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Legal Lasso: Wiley Daniel Will Move To Senior Status

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COMPILED BY LAW WEEK COLORADO’S NEWS STAFF

NEW CHIEF IN 2012: The U.S. District Court for Colorado will soon be seeking a new chief judge, reports the Pueblo Chieftan. Wiley Daniel, chief judge of the U.S. District Court, will switch from full-time to senior status on Jan 1. Daniel will be giving up one of the seven full-time judgeships authorized by Congress for the court. Senior judges are not required to work full time and they typically reduce the number of cases they handle. The search for Daniel’s replacement likely won’t kick off until after the November election, when Colorado’s U.S. Senators, Mark Udall and Michael Bennett, will submit their recommendations for a replacement to the President. Judge Marcia Krieger is next in line to become chief judge on Jan. 1. The position has administrative responsibilities that the other judges don’t have.The replacement must be approved by the U.S. Senate. The recent nomination of R. Brooke Jackson to the Colorado federal bench marked the first time in over three years that the bench has been at full strength.

A BANKING SHUFFLE: JPMorgan Chase & Co. plans to open a new Chase bank in Boulder after recently acquiring the former Pueblo Bank & Trust branch off 30th and Pearl streets, the Boulder Daily Camera reports. Chase acquired the branch site at 2950 Pearl St. for $3 million from Pueblo Bank & Trust Co., according to Boulder County property records.

FANCY DIGS: Western Development Group released details for an eight-story office and luxury condominium project at Denver’s Cherry Creek North neighborhood Thursday, reports the Denver Business Journal. The standing-room-only crowd at the JW Marriott Denver Cherry Creek listed to traffic studies on the half-block development dubbed 250 Columbine at Cherry Creek North. It would include about 2,720 square feet of ground-floor retail, a restaurant with outdoor patio taking a corner, 80 multifamily units and 60,000 square feet of high-end office space.

TIME FOR A LITTLE OVERSIGHT? The Consumer Financial Protection Bureau on Feb. 16 proposed rules to supervise large debt collectors and credit reporting agencies, the first time that the billion-dollar industries would be subject to federal oversight, reports the National Law Journal. The proposed rule covers consumer debt collectors — including law firms — earning more than $10 million from the activity. That works out to about 175 companies — 4% of consumer debt collectors, but about 63% of annual receipts from the debt collection market, according to the CFPB. The agency reports that about 30 million Americans have debts under collection, with an average amount owed of $1,400.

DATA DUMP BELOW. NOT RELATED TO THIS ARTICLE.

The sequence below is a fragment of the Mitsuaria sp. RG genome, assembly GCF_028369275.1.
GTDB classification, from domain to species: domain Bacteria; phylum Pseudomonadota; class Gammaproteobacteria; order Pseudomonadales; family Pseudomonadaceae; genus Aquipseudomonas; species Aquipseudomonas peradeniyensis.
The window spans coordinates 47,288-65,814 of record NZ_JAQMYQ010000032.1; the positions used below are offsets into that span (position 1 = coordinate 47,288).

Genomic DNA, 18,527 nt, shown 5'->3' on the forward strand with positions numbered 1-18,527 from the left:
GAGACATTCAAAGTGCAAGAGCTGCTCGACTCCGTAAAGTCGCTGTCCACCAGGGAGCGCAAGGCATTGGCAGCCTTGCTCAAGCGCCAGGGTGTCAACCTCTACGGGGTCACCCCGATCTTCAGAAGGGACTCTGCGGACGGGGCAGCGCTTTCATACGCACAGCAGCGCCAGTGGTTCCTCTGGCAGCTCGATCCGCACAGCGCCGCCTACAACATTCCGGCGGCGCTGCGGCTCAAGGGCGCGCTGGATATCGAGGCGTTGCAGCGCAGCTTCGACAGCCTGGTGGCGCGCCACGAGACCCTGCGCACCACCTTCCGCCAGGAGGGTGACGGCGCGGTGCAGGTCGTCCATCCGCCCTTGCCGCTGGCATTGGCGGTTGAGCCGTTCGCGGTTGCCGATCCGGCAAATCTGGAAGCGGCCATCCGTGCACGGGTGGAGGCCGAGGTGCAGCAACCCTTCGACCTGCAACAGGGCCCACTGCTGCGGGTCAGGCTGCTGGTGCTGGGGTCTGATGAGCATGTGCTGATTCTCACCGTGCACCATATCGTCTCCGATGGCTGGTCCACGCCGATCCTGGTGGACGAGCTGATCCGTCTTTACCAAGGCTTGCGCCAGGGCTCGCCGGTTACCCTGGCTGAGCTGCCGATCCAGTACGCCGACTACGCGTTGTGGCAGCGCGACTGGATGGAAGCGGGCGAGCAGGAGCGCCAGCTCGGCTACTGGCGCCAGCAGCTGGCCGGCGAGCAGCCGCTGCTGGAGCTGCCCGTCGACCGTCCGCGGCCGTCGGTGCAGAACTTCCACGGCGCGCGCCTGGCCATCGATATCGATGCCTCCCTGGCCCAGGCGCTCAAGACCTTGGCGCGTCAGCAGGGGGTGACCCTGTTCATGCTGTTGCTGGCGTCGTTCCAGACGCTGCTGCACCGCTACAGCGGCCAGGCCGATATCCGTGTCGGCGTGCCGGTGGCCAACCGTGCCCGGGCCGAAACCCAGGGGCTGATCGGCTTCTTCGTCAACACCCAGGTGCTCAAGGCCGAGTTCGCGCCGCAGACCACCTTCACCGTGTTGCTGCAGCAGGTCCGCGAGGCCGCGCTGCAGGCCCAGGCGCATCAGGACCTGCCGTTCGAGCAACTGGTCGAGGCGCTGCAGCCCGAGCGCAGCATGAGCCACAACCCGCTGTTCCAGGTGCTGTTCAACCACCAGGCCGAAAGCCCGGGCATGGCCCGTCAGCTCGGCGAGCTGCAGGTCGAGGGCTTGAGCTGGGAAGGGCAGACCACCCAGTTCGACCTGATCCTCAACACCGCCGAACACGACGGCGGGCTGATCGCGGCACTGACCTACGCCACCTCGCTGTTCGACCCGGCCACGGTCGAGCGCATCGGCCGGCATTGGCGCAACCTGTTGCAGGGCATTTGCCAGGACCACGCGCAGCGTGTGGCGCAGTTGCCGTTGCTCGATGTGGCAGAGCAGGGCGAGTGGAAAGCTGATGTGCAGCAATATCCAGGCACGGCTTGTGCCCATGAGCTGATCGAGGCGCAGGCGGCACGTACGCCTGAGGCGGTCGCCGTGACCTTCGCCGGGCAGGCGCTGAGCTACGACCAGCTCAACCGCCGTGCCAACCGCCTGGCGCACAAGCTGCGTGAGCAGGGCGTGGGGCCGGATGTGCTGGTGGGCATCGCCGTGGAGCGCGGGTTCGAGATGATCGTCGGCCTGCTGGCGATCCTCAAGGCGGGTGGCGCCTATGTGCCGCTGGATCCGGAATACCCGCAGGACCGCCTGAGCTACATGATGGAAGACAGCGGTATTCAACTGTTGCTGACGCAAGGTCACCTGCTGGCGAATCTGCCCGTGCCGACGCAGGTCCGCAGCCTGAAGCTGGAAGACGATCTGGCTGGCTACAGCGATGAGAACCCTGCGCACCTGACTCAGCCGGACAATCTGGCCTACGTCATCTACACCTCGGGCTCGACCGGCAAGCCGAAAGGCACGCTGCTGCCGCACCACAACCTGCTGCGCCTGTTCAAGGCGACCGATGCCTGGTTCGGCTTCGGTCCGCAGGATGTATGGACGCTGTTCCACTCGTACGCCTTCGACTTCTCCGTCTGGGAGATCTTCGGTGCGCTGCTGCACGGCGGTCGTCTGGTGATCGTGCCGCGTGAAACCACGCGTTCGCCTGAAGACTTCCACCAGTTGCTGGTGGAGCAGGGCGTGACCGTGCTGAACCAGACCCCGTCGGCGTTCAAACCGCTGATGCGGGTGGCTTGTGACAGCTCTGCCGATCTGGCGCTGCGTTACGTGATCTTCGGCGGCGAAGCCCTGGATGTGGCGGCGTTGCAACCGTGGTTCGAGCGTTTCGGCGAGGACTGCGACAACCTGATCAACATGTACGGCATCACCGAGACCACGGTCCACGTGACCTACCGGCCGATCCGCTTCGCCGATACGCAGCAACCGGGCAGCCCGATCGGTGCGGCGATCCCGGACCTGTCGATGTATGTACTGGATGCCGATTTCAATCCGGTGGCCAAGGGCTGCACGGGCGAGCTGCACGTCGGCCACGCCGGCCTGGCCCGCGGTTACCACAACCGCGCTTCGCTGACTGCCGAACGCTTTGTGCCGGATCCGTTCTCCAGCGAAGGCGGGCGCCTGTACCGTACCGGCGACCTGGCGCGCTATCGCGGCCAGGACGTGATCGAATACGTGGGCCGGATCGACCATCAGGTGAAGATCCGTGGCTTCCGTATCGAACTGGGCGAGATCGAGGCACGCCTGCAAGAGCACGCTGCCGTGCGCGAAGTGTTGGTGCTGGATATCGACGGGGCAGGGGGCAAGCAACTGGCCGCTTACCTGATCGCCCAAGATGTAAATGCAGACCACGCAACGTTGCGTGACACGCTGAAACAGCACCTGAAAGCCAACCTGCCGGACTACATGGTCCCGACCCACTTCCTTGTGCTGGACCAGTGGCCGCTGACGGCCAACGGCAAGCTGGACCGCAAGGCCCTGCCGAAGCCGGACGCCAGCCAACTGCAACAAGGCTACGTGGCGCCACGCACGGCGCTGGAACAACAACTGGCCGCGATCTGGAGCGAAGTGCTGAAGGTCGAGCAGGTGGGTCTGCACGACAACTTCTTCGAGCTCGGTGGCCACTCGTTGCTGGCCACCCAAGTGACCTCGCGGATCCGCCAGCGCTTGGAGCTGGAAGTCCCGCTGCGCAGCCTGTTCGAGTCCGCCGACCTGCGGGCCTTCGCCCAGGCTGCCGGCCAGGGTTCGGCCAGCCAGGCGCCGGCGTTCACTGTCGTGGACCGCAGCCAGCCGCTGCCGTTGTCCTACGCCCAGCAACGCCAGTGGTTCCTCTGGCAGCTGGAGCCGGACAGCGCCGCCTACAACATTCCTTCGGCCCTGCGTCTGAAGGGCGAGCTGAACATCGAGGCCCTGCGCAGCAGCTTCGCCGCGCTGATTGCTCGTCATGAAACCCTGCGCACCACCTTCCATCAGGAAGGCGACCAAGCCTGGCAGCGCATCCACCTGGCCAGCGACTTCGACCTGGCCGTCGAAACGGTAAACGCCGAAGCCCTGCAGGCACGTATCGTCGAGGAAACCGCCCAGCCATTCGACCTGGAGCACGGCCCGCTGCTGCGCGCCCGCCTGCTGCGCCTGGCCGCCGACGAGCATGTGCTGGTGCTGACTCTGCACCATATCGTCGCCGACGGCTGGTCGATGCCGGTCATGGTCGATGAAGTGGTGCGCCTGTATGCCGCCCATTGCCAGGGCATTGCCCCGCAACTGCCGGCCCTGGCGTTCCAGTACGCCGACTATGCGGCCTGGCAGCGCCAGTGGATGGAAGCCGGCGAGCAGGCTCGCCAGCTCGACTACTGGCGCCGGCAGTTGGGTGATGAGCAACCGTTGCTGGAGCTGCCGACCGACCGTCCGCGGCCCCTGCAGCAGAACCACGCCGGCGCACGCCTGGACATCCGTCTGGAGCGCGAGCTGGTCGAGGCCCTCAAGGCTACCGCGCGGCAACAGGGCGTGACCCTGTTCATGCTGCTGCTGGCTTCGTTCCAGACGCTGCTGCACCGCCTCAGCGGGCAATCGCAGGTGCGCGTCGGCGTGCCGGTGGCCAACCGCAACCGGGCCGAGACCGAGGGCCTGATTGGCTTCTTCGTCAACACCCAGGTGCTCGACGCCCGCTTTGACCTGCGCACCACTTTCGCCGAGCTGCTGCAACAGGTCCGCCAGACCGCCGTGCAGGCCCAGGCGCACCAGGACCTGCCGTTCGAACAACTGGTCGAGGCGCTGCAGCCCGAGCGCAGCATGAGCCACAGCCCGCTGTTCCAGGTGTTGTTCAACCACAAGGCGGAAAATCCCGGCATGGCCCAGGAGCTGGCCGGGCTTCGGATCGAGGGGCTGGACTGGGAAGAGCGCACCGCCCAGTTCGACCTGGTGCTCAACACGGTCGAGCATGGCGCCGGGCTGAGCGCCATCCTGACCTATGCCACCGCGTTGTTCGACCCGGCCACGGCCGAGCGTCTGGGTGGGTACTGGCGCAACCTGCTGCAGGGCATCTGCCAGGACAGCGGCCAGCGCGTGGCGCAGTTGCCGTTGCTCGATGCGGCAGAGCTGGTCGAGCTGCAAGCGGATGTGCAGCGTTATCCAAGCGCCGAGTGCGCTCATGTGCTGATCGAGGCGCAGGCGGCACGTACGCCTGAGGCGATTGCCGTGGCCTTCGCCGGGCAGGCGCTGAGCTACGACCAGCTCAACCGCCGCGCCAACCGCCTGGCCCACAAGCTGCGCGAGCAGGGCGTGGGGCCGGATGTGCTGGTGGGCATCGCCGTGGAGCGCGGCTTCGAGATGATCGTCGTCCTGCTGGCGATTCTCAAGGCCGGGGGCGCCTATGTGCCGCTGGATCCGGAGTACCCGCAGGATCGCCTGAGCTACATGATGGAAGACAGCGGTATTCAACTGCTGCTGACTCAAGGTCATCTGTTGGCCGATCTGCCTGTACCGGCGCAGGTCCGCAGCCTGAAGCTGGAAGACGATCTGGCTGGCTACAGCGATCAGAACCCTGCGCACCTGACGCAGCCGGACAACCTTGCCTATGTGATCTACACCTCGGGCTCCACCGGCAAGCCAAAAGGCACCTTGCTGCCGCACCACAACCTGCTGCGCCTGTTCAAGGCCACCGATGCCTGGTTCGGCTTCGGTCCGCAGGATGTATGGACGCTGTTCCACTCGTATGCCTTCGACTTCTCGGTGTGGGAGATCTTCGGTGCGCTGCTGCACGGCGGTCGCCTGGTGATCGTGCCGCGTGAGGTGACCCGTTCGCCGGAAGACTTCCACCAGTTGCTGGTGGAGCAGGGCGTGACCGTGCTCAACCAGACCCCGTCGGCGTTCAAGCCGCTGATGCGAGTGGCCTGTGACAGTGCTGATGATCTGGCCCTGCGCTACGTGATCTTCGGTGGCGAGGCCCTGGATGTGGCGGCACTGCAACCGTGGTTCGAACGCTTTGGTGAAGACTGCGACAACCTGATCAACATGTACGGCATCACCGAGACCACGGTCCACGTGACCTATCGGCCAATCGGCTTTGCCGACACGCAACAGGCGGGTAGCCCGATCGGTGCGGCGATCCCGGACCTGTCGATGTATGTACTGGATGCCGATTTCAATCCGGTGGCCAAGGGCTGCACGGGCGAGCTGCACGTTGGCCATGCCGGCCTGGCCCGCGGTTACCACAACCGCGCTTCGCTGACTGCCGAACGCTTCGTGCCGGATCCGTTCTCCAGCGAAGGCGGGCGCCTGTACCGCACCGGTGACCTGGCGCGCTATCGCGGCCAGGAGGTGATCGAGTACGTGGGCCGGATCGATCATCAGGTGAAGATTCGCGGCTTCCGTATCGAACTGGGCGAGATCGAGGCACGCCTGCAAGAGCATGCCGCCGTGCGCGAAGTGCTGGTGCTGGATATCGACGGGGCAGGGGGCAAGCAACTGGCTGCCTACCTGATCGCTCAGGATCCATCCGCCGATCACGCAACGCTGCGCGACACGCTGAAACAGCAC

NEW PARTNERS? Next week we’ll be working on the new partners issue. We’ll include information about any new partners in your Colorado offices, but only if you send us a press release. Here’s a list of firms we’ve heard from: Baker Hostetler, Brownstein Hyatt Farber Schreck, Burg Simpson, Burns Figa, Davis Graham & Stubbs, Dorsey & Whitney, Faegre Baker Daniels, Foster Graham, Gibson Dunn, Greenberg Traurig, Gutterman Griffiths, Holland & Hart, Ireland Stapleton, Kendall Koenig & Oelsner, Kilpatrick Townsend, Kutak Rock, Lathrop & Gage, McKenna Long, Merchant & Gould, Messner & Reeves, Metier Law Firm, Morrison Foerster, Moye White, Otten Johnson, Patton Boggs, Rothgerber Johnson & Lyons, Sherman & Howard, Welborn Sullivan, Wheeler Trigg O’Donnell. Not on the list? Send a press release to newsroom@lawweekcolorado.com.

NO MORE MEDICAL MARIJUANA IN FORT FUN: On Valentine’s Day the last remaining medical marijuana dispensaries and grow operations were told to pack up and leave Fort Collins, reports the Denver Post. A last ditch legal effort to enjoin the closures failed earlier this month. The shops were closed after a November vote which prohibited the shops from doing business in the town.

NOT IN OUR BACKYARD: A pair of environmental groups filed suit this week in federal court against the U.S. Fish & Wildlife Service over a land deal involving the Jefferson Parkway, adding to the opposition that has formed against the proposed 10-mile tollway that would connect Broomfield with Golden, reports the Boulder Daily Camera.The lawsuit, filed by Santa Fe, N.M.-based WildEarth Guardians and Denver-based Rocky Mountain Wild, comes on the heels of legal challenges against the agency from both Superior and Golden.

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